Topics: EPLI Coverage
Statistically, it’s three times more likely to happen than a fire. But like a devastating blaze, it could destroy your business. It’s an employee lawsuit.
If you own a small business, the risk of being sued by an employee is very real. According to the U.S. Equal Employment Opportunity Commission (EEOC), employees of businesses big and small filed over 90,000 employment-related claims in 2016 alone.
In this article, we’ll take a look at five industries that are ideally suited for Employment Practices Liability Insurance or EPLI. Here are three topics we'll cover:
Offered on a stand-alone basis or combined with an existing policy, EPLI helps safeguard businesses against employee claims and lawsuits alleging inappropriate or unfair acts. Even when done unknowingly, violating an employee’s (or contractor’s) rights can have devastating consequences. Common employer missteps include:
EPLI can help protect you and your business from potentially costly claims. Increasingly popular, EPLI coverage includes legal defense fees and settlement costs or damages – up to your policy’s limit – whether you win, settle, or lose a case. Check out our blog post “Building a Case for EPLI Coverage” to learn more about the benefits of EPLI coverage.
The following five industries are prime candidates for EPLI coverage:
Whether selling clothes, cell phones or sporting goods, most retailers have a workforce that spans the age spectrum, from teens to seniors. Therefore, retail storeowners must face a number of potential employee claims, including age discrimination, harassment, failure to promote, and wrongful termination.
Profile: Game Day Gabby
Gabby, a high school senior, worked part time at an independently owned sporting goods store in her hometown. On a couple of occasions, Gabby was the target of some inappropriate comments made by two of her male coworkers. After each incident, Gabby discreetly shared her concerns with the store manager, who relayed Gabby’s concerns to the store’s owner.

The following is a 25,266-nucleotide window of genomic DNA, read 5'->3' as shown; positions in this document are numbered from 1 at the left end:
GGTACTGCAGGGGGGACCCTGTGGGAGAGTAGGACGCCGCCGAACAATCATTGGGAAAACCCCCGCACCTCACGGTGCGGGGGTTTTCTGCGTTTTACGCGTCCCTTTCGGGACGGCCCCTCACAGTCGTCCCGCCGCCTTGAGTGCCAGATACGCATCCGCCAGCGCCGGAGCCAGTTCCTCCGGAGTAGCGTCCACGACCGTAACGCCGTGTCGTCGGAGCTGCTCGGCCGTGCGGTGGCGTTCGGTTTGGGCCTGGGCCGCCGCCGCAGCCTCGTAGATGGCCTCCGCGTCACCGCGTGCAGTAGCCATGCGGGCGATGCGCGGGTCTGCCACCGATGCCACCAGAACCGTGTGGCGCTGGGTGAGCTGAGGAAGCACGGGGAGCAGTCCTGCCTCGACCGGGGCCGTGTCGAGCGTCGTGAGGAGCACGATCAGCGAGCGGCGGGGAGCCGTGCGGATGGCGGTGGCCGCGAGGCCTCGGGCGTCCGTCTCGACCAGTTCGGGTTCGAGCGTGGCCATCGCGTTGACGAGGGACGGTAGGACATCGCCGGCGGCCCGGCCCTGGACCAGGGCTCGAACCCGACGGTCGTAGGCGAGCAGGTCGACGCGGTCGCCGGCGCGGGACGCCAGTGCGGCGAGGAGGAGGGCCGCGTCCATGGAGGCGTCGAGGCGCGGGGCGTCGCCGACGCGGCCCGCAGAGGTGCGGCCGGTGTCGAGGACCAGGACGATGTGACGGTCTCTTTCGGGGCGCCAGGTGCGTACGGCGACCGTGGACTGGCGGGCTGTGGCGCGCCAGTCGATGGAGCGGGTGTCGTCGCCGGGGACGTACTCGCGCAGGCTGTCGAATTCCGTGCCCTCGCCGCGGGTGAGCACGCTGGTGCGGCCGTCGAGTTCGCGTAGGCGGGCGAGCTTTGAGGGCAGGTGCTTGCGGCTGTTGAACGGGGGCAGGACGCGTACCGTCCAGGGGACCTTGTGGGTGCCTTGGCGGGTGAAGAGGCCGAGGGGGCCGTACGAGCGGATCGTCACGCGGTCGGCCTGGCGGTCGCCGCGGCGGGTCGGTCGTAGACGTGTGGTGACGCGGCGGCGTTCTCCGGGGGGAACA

Despite Gabby’s efforts to address the situation, the two employees continued to harass Gabby. After a third incident, Gabby quit her job at the store and explained her reason to her parents. Gabby’s parents filed a harassment suit on her behalf against the owner of the sporting goods store.
Gender discrimination, retaliation, harassment and unfair wage practices can occur in a food service environment. Denying an employee an advancement opportunity and failing to accommodate employees or customers with disabilities are actions that would be grounds for a lawsuit.
Profile: Pepperoni Pete
Pete, a college student, works at a family-owned Italian restaurant near campus. After starting as a kitchen prep worker, Pete quickly advanced to assistant chef. An accounting major, Pete offered to help the owners create a new operating budget for their business. Soon, sales grew and so did the business.
Six months later, the owners posted an assistant management opportunity in the local paper and online. Pete applied for the role, but wasn’t considered. When he asked the owners why, they told Pete they thought he was too young to assume such a role. Pete filed an age discrimination complaint with the Equal Employment Opportunity Commission the next day.